We have maybe all had that feeling at some point when you just want to start walking and keep going, but how many of you could imagine literally walking around the world? Not hopping on a plane or a train, but simply going for a stroll? Anyone? You only need a good helping of strong will, belief in yourself and the strength of character to leave everything and everyone behind.
After finishing university and working as a fashion photographer in Edinburgh, this was precisely the goal that 30-yr old James Thomas from Ireland set for himself – to go for a stroll from Scotland to New Zealand. He sold off all his material possessions, left his family, friends and his beautiful Latvian girlfriend, and set out on his personal pilgrimage. Now passing through Bratislava, The Daily caught up with James over a few beers to find out more about his quest and get a deeper insight into what drives him.
James’ motivation is not only to follow his dream to see every corner of the world and spread his experience through pictures, blogs and probably a book in future. He is walking the world also in aid of UNICEF, as he knows well the good work the organisation is doing all over the world, and so he hopes to raise as much as £ 1 million for projects and also awareness in people that even a little can do a lot.
James had always wanted to visit the polar opposite of his small village of birth in Ireland, which happened to be a small rock isle on the New Zealand coast, but he wanted to get there in a more unorthodox way. One day he decided to walk to a photo shoot near Edinburgh, and it was then he decided his journey to the other side of the world would be by foot.
A year of physical and mental preparation followed, with very few people believing he was really going to cross 3 continents, 15 countries, 2 deserts and over 20,000 km in around 2 years. When asked about where he gets his strength of character to take on such a colossal task, James has to mention his grandfather and his stubborness. Once he got an idea into his head, nothing could sway him – he even built his own hovercraft!
The adventure started in Edinburgh at the beginning of January, crossing England, the Netherlands, Germany and Austria, before arriving in Slovakia for a longer pit stop after 3.5 months. The final destination will be the second-largest city in the South Island of New Zealand – Dunedin. James explained that going from Edinburgh to Dunedin made sense because the name Dunedin comes from Dùn Èideann, the Scottish Gaelic name for Edinburgh, and the N. Zealand city was is in fact the Scottish capital’s twin sister, with same street layout and even a castle.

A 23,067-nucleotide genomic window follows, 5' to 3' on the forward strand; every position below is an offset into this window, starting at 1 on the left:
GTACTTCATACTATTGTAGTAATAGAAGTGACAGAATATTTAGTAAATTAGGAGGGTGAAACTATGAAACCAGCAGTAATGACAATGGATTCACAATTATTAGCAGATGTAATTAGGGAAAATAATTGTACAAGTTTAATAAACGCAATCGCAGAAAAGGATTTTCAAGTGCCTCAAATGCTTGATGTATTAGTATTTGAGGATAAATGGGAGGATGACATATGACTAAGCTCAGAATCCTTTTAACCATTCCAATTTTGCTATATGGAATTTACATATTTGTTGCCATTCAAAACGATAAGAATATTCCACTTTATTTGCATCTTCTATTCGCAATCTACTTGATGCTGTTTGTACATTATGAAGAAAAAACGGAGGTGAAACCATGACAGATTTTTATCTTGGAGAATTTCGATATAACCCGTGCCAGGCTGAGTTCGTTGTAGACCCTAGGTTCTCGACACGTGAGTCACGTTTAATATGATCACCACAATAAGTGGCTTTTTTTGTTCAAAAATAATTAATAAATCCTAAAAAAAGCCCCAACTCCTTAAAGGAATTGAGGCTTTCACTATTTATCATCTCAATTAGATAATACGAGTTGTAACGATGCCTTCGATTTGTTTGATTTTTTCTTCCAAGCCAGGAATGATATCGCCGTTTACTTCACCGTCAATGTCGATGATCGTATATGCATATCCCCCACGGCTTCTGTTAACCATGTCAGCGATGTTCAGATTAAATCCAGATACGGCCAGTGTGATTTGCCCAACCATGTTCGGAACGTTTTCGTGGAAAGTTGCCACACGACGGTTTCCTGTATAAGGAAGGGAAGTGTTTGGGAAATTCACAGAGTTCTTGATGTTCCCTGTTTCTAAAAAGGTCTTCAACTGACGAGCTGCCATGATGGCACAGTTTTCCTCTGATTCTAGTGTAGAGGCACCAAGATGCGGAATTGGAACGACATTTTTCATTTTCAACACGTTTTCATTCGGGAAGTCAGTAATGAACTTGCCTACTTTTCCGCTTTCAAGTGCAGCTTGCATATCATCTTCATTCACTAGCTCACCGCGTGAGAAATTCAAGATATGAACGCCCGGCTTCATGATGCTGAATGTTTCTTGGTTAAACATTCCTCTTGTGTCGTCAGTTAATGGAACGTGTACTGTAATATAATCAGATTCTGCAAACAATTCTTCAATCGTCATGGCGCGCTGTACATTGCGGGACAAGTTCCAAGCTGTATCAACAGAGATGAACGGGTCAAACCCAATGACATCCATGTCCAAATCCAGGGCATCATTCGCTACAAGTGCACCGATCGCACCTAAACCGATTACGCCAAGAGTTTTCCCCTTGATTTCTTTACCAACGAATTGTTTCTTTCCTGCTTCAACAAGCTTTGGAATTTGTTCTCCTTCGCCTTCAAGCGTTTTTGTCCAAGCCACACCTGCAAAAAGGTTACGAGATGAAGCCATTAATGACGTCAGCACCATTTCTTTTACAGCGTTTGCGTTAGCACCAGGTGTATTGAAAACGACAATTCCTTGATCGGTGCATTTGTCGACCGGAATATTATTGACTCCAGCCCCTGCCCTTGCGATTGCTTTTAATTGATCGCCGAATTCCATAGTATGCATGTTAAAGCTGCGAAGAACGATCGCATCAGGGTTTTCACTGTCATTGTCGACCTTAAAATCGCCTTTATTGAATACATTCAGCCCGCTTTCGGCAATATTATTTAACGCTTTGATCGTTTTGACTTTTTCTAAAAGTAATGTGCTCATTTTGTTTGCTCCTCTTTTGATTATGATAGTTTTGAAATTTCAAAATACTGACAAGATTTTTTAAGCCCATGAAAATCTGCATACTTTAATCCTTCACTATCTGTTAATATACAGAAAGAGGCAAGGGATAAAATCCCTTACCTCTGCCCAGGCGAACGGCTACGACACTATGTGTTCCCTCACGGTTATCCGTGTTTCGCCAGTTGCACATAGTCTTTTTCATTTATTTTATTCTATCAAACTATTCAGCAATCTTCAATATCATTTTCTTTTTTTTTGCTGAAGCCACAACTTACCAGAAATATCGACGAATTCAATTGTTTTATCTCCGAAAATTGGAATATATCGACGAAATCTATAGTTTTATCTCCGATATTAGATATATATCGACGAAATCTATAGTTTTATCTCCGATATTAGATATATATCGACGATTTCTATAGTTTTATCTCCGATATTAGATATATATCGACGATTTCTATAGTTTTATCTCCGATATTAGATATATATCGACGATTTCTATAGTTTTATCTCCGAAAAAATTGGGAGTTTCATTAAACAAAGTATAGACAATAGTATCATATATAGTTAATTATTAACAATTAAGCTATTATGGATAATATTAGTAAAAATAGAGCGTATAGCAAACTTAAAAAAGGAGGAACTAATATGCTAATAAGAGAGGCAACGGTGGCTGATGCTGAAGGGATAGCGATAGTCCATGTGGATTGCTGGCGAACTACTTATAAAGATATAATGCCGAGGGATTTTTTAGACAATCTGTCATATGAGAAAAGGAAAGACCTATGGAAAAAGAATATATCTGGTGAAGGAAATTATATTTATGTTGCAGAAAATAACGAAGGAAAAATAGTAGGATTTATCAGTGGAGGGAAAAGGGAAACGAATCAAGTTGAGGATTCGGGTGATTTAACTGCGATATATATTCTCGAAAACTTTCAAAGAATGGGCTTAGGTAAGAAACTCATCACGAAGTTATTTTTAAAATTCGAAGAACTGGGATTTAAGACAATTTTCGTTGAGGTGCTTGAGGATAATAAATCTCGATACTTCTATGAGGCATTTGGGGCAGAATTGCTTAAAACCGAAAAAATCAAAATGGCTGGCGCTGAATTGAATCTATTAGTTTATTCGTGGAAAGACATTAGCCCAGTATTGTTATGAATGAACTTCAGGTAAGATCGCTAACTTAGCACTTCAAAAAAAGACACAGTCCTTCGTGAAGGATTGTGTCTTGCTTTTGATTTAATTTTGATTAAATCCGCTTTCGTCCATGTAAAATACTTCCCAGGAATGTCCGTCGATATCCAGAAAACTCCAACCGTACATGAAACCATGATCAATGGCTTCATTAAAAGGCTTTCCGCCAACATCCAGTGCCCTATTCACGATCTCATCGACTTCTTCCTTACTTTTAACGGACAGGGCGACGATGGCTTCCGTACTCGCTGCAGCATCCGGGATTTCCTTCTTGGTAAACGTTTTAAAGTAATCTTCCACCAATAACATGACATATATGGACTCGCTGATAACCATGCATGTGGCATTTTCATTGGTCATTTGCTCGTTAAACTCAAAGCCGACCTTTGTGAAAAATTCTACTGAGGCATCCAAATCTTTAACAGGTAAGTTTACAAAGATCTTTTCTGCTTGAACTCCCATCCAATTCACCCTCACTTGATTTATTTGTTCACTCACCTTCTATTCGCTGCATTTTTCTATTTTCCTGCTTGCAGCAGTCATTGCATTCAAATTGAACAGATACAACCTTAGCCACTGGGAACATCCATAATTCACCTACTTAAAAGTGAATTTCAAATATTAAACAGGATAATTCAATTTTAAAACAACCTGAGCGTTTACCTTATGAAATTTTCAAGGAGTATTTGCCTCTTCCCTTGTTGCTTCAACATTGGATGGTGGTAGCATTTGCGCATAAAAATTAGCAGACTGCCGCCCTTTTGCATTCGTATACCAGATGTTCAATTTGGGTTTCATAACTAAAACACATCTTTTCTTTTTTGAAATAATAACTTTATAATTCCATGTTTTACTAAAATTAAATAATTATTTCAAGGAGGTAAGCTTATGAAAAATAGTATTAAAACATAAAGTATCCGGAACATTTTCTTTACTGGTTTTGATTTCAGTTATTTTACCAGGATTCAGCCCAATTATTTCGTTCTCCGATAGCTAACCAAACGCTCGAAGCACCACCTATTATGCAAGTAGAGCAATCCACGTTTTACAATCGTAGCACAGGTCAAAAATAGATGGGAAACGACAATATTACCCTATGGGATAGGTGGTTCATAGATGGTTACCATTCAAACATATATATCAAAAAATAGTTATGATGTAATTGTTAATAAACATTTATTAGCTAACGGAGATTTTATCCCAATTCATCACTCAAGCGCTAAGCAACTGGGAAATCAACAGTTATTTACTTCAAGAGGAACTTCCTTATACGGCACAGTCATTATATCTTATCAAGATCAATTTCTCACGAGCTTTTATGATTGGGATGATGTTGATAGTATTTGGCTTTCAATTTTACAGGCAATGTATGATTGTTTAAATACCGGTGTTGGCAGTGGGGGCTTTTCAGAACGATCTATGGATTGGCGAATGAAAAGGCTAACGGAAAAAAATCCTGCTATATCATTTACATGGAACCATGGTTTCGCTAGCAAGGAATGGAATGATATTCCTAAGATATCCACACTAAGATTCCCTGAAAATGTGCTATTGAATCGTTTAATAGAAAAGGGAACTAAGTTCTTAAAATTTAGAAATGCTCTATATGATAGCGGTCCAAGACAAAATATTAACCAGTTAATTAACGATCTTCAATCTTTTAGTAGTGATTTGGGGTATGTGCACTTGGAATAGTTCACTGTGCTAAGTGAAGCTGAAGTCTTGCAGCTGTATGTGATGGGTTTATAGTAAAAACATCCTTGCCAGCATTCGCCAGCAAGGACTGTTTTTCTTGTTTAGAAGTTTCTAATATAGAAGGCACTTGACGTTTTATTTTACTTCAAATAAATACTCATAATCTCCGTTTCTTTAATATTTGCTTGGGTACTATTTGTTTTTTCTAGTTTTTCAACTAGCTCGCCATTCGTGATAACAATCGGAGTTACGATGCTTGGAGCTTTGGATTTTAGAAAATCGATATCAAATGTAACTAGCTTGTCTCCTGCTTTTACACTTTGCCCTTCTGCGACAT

It is not the first time the young adventurer has been to Slovakia. His fourth visit, in fact. He has a special relationship with Bratislava, where he has good friends and has had only good experiences with ‘the little big city’. Giving a talk to a group of teenagers in Spojená Škola Gymnázium of Bratislava about his journey and voluntary benefit for children in Africa, meeting with UNICEF Slovensko members, being interviewed by Slovak radio, participating on TV show, have all kept James busy in Bratislava for the past week. On Monday 23 April James will leave the capital and head east for the next week through Samorin, Dunajska Streda and on to Sturovo, after which he will enter Hungary.
Having a conversation with James late Thursday afternoon was like being on a pleasant adventure into his memories and experiences, as his openness, natural light smile and positive attitude give you the feeling that impossible is nothing! He has no complaints and is confident he can deal with whatever the journey throws at him (he has been through the 2004 siege of Kathmandu, conflicts in Palestine etc). He is well aware also of what awaits when he has to cross the Iranian and Australian deserts, as both sections will take around 2 months each. This will be the toughest part of the journey, mainly because he has to carry 2 weeks supply of water on his little push buggy to survive the test of the desert. When asked about his biggest fear about what the journey could do to him, James said it was that he might never be able to settle down, and so may be fated to keep circling the globe.
James knows it is all for a good cause, though, and is highly supportive of UNICEF’s work. In addition to raising funds and lecturing for UNICEF as he goes, he hopes his journey will make people realise that even giving small amounts can make a big difference, as EUR 5 can feed a child in Africa for a week, for instance. So you don’t have to ‘stroll’ around the world, just have one or two fewer coffees, skip a beer or two and send money to a good cause, knowing you are helping children all around the world.
You can follow James on his Epic journey on his website here, or on
https://www.facebook.com/justgoingforastroll or Twitter
By John Boyd and Katja Nikolajenko